Marion Woodman: Psyche, Metaphor, SomaKiva Farah
Internationally renowned Jungian analyst, mythopoetic author, and women’s movement figure Marion Woodman (1928-2018) was a pioneering analyst in the relationship between psyche and soma, crafting an embodied and feminist psycho-mythical path that sought to unify these two aspects of Self.  She examined the effects of patriarchal society and its repression of the feminine principle on the development of eating disorders, addiction, and our relationship to the body, and examined the psycho-spiritual dimension of woman’s oppression in a culture that “favors patriarchal values—productivity, goal orientation, intellectual excellence and spiritual perfection” (Stromsted, p.3) over values viewed as belonging to the feminine.
Marion believed these feminine values are best cultivated through a connection with nature, honoring one’s internal and emotional world, developing a positive relationship with the body through self-mothering and bodywork, and living from the heart.  “Conscious femininity”, as she called it, is at the heart of Marion’s work and seeks to liberate the archetypal feminine from its patriarchal confines by deepening our understanding of genuine femininity, leading to a renewed understanding of true masculinity and a balanced expression of these two principles within the individual. 
Work on Addiction
Marion’s life and her work were deeply interwoven. The deterioration of her physical health and consequent journey toward healing greatly informed her work. For decades Marion suffered from anorexia, a disorder that stemmed from a childhood wound inflicted by her mother’s disdain for her own feminine body and subsequent unconscious rejection of her female child.  In an interview with Parabola, Marion spoke of how parental expectations of perfection placed on the individual in childhood can often be the birthplace of addiction. The child gets the sense that who they are – the totality of their being – is unlovable, and that they must perform an idealized version of who they should be. They repress all that within themselves that does not fit into this ideal and begin to live for the other, to please the other, for fear that doing otherwise will lead to rejection.
This striving for ‘perfection’, according to Marion, is patriarchal. Not the masculine principle necessarily, but rather the power principle that dominates our society. Someone suffering from anorexia, for example, “has an image of what her body should be . . . she kills her femininity in order to force herself into a rigid ideal, which is delusion.” Such an individual must come to know the feminine side of their being, which is spontaneous, receptive, natural, and accepting.
The addict must not only come to terms with but surrender to this feminine principle and accept the fullness of their being, both strengths and limitations. Marion further states that the feminine and masculine principles exist in both men and women, and therefore a healthy relationship to the masculine principle, that is assertion, discernment, goal orientation, and clarity, is essential to the healthy development of the feminine.
The addict does not live in the present and therefore does not live in their body, they live perpetually in the future – thinking ‘I will quit next week’ and everything will be all right in the future – or they live in the past, but they avoid the present. Thus, the body suffers, uninhibited. Starved by this denial. In the absence of real meaning, the addict attempts to feed this starvation with the material, worshipping the material as though it were a religion. This denial of self makes life intolerable, and so they avoid it with the ritual of addiction which takes them deeper and deeper into unconsciousness.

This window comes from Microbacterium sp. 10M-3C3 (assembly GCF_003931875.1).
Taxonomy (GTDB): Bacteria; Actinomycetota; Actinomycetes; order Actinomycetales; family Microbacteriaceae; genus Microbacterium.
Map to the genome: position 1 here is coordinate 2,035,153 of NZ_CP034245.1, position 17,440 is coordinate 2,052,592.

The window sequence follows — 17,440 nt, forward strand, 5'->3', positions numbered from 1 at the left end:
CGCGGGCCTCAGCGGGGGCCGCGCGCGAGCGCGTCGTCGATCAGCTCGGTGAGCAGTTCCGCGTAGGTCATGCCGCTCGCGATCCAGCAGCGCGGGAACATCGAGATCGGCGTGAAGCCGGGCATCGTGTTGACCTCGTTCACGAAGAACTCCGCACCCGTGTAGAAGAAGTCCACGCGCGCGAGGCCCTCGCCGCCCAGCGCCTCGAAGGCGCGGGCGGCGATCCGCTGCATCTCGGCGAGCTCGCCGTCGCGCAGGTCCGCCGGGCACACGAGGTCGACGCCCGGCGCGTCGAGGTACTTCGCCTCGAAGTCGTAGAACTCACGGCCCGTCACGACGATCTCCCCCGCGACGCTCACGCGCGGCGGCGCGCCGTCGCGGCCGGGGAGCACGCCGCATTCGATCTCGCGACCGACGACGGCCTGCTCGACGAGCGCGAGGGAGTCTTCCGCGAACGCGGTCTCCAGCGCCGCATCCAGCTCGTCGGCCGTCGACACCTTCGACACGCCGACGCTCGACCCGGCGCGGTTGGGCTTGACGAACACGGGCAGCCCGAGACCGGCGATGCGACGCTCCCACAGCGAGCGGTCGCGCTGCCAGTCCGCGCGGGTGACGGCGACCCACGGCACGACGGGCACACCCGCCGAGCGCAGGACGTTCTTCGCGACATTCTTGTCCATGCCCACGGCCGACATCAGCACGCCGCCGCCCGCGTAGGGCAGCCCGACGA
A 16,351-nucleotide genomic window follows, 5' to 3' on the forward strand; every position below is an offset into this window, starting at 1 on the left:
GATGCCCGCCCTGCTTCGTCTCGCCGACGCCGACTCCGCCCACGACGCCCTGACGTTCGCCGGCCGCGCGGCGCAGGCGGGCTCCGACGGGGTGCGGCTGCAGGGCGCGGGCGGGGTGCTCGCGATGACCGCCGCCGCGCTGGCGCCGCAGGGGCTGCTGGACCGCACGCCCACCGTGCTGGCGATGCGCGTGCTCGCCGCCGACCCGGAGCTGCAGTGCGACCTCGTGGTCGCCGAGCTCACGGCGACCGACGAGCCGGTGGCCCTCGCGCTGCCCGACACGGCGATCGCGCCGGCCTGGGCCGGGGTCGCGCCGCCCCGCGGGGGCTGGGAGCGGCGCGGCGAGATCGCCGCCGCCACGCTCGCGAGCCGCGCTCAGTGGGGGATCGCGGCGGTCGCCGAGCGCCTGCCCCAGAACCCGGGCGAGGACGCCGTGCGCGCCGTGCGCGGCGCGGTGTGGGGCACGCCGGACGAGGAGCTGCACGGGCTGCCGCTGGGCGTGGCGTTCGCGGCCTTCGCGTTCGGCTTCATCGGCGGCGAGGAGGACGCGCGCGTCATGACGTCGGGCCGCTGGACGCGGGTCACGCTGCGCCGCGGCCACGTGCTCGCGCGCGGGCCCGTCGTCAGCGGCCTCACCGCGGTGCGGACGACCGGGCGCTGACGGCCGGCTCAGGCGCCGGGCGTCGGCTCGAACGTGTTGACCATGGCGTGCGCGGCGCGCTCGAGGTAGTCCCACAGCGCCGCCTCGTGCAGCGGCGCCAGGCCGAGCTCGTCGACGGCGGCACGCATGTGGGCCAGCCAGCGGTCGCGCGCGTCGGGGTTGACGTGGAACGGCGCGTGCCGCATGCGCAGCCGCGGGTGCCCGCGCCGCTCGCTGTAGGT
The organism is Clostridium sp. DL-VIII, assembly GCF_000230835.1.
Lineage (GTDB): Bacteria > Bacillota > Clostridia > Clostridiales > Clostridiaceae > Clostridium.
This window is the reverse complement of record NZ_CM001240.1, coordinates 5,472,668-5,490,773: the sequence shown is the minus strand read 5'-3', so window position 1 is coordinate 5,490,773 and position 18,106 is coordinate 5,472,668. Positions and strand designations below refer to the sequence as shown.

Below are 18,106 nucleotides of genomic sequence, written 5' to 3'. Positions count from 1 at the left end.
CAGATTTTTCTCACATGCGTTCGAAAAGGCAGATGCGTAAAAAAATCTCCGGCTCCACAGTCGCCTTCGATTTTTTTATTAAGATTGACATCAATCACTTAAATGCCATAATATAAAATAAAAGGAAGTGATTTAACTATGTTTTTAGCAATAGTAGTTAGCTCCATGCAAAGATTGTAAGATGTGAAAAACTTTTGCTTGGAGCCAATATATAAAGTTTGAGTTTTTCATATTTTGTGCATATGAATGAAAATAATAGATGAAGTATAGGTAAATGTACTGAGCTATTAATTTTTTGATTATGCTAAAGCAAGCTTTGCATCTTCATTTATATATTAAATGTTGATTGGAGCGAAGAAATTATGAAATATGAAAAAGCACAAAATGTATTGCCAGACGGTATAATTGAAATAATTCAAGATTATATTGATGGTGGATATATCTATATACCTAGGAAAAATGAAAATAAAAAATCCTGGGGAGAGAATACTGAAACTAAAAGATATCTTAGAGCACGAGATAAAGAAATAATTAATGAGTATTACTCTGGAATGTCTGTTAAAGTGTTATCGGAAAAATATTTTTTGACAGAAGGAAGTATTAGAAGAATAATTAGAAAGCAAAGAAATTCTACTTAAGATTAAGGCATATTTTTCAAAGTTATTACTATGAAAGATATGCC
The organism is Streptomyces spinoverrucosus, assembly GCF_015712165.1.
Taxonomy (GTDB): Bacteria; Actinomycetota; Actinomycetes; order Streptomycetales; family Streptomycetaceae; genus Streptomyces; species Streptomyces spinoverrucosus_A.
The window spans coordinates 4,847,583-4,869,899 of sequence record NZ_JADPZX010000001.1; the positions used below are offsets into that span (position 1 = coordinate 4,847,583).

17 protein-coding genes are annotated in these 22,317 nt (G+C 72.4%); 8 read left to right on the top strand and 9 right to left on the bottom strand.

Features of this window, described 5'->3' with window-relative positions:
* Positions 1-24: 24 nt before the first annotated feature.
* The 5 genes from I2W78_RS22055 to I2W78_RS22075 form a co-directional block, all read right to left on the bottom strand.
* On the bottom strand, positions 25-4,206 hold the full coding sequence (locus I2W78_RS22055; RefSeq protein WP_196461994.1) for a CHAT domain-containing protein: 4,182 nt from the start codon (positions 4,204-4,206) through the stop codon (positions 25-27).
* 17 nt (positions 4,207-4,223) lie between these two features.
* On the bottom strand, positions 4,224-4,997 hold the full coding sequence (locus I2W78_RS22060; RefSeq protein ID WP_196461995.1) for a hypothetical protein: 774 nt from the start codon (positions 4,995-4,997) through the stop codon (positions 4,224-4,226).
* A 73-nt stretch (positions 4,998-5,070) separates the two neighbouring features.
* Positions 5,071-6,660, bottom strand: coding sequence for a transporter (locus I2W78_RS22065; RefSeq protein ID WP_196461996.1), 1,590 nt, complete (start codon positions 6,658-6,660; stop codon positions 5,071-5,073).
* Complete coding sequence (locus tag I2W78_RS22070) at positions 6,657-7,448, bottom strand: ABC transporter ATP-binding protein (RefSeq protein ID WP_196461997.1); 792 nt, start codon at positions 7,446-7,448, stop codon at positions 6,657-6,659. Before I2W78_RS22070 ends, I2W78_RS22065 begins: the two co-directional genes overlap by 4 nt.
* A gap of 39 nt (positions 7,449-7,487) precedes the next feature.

“I think the positive side of addiction is that many addicts are profoundly religious people. They have immense energy, and they are not satisfied with the world as it is. They think it is a dreadfully cruel, ruthless place, and they want meaning in their lives.”
― Woodman, Parabola
In her work on addiction, there was always an attempt to find the metaphorical counterpart to the physical symptom, stating that addiction could be viewed as a blocked spiritual quest and misinterpretation of the soul’s longing for a material longing.  For example, a craving for cake might be interpreted as the soul’s longing for sweetness or love.
“I always try to grasp the metaphor at the root of an addiction. That varies. With food, it can be mother; with alcohol, spirit; with cocaine, light; with sex, union. Mother, spirit, light, union – these can be archetypal images of the soul’s search for what it needs. If we fail to understand the soul’s yearning, then we concretize and become compulsively driven toward an object that cannot satisfy the soul’s longing.”
― Woodman, Conscious Femininity, p.124
This psycho-mythical approach to the conception of addiction finds its resolution in meaning – metaphor, symbolism, imagination, dreams, and creativity – must all necessarily be integrated into the life of the addict. The symbolic meaning behind the addiction must be brought to consciousness, shadow work employed to promote a more integrated, whole perception of self, and a greater respect for the sacredness of the body fostered.
Claiming the Body
In 1968 at the age of 40, Marian recognized a need within herself for personal transformation. Struggling with both anorexia and her identity, she traveled to India, where she encountered Sophia, the feminine face of God, and experienced a brush with death that changed the course of her life. In an interview with analyst Tina Stromsted (pp. 9–10), Marion describes an out-of-body experience during a severe case of dysentery.
Laying on the tile floor of her hotel bathroom, she watched herself overhead.
“How long I was there I do not know. I came to consciousness on the ceiling, my spirit looking down at my body caked in dry vomit and excrement. I saw it lying there helpless, still, and then I saw it take in a breath. ‘Poor dummy,’ I thought. ‘Don’t you know you’re dead?’ And mentally gave it a kick. Suddenly I remembered my little Cairn terrier . . . ‘I wouldn’t treat a dog the way I’m treating my own body.’”